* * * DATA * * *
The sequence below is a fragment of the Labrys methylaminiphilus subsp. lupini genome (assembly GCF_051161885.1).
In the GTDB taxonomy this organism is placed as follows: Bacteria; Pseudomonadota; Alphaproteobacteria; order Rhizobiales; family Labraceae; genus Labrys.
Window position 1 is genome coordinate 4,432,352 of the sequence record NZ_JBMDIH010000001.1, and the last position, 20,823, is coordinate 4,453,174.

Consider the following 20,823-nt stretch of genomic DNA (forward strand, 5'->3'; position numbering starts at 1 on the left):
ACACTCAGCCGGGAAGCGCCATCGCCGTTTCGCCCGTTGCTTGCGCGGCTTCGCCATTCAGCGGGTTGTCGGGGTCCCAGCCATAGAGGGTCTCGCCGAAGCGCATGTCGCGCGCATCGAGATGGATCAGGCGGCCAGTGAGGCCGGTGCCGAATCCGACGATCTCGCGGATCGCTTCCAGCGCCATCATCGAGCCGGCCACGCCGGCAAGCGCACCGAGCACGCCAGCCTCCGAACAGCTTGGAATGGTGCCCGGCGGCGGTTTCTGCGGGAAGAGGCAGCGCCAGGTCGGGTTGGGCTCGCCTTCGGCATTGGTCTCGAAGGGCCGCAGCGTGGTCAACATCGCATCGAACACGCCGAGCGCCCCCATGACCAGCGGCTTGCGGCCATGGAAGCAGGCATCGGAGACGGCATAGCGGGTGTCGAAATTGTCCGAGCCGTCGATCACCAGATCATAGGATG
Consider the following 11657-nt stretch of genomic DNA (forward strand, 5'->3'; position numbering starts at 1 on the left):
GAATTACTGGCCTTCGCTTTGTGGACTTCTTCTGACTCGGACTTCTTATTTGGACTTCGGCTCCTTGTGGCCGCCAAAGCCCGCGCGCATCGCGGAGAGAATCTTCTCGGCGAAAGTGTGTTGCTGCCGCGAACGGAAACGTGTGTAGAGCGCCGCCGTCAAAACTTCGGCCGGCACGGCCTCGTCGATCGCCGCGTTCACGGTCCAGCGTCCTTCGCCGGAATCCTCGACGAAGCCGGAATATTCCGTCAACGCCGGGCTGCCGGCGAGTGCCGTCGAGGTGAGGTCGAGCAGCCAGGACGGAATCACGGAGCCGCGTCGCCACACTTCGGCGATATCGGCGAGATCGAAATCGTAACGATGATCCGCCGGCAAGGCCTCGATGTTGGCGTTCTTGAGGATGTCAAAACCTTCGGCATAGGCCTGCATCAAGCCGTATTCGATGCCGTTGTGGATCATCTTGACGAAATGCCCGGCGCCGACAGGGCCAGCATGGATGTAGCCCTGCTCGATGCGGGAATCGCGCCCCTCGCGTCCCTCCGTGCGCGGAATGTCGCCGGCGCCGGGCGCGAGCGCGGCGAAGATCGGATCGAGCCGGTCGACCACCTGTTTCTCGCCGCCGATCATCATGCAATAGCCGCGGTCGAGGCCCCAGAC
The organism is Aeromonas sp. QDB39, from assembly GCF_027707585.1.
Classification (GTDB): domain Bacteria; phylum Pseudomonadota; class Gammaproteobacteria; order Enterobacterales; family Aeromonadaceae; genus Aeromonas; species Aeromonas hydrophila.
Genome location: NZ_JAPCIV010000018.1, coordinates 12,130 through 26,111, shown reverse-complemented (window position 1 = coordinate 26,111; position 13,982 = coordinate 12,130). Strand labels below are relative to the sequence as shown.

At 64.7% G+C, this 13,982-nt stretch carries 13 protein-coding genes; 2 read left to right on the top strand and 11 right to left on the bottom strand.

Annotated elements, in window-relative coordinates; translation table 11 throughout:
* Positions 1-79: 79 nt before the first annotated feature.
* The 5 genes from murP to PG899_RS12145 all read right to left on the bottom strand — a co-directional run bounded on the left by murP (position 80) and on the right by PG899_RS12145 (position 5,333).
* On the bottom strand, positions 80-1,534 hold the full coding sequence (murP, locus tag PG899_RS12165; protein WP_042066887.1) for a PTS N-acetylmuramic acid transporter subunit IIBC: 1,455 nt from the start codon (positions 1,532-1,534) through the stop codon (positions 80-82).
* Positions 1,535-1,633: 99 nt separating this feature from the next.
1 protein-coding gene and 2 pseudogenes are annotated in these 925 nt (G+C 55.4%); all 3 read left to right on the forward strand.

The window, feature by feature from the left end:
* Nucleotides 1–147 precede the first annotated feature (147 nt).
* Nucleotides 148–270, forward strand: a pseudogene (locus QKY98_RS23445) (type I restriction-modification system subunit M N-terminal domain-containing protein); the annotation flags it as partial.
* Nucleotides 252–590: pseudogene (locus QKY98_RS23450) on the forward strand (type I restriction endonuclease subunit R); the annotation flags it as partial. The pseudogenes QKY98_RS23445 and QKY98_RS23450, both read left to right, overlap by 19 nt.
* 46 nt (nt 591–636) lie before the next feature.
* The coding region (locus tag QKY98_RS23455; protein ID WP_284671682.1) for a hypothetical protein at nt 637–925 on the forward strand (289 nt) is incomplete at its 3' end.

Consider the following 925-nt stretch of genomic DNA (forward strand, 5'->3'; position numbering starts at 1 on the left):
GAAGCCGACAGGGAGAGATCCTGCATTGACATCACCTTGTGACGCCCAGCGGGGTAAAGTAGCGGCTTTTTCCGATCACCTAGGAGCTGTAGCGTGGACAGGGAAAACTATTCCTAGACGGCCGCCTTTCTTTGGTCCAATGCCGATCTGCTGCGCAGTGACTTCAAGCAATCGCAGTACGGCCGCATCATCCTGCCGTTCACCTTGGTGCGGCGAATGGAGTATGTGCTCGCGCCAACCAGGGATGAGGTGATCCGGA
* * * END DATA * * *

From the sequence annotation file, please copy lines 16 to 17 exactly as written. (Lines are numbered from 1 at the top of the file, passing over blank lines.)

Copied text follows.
* Positions 1,535-1,633: 99 nt separating this feature from the next.
1 protein-coding gene and 2 pseudogenes are annotated in these 925 nt (G+C 55.4%); all 3 read left to right on the forward strand.